To Brian, I assume “we” refers generally to modernized people with a sense of empathy and a mind for humanism – or even just people who feel horror or anger at such an act. Most people would like that to not happen to anyone. “We” doesn’t have to mean some kind of military thing, or any organization at all – I’ll stand in with the “we” that would see it end. As for method? You can’t force them to change, but you can hope that by reaching out to and protecting the victims of that way of life and by engaging in enough meaningful dialogue with the next generation you could make a difference. I know that’s extremely naive and optimistic… but wishing what D.C. did isn’t automatically authoritarian (although in my weaker moments I acknowledge that I wouldn’t cry over spilled clerics). It’s just anger and frustration at a terrifying society that desperately needs to change.

    In any case, petition signed.

  4. evilDoug says

    To point out that horrible violence against children and adult women happens in the US and other places is to miss a very significant point.
    The law in Saudi Arabia, based apparently on sharia, permits, by statute, this sort of thing with trivial consequences. I believe that this is the point Maryam is making.
    Secular laws are introduced and revised all the time. Can the same be said for sharia?

  5. evilDoug says

    I ran across this:

    The Times reported sources in the Saudi capital Riyadh as saying the royal family had been “stung” by the outrage over the case, with senior members intervening to ensure a stricter punishment is given.

    It sounds to me rather like the Saudi royal family feels it has suffered an embarrassment, and seek to mitigate that, rather than sending a message that the law is wrong and must be changed.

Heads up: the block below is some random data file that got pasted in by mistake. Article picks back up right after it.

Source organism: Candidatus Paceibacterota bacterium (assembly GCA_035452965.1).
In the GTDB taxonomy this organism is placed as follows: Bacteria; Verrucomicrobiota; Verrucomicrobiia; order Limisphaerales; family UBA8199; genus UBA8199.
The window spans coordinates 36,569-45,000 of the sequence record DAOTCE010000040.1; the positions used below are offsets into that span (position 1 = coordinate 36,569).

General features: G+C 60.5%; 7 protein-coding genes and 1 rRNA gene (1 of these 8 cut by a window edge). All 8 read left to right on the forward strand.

6. says

    Shit like this is why I oppose the Prime Directive on principal. There are some crimes, and some cultural attitudes that help perpetrate such crimes, that must be eliminated root and stem for the good of humanity.

  7. sc_770d159609e0f8deaa72849e3731a29d says

    if Lama had been a boy he wouldn’t have done what he did to her

    I’m afraid yoou underestimate the vileness of some people.

  8. Duke Eligor says

    Horrible stuff. Not all that dissimilar to what happens in the US sometimes with the religious fundies. It was only a few years ago that I recall reading about a couple of loving, moral Christian parents in the US who spanked their kid to death. Religion is great at justifying some of the worst of human behavior.

    As far as the supposed uniqueness or rigidity of sharia law, again that’s another myth. Islamic law is highly open to interpretation and modification, and has a detailed system of jurisprudence that produces widely varying rulings. And, very unlike the catholic church and it’s canon law, pope-has-the-final-word kind of structure (which also isn’t entirely true in historical practice), Islamic jurists are allowed to reach their own reasoned opinion, and those opinions are considered validly religious, even if they contradict rulings of other jurists. It’s up to the state to enforce the rulings it likes the most, and in the case of Saudi Arabia, we have an extremist, Wahhabi state that most Muslims find barbaric. I’m really not surprised that the most depraved interpretations get state support under such a regime. This is tyrannical patriarchy at work, not Islam. As usual, religion is just the obsequious hand-holder of the tyrant. Nothing new there.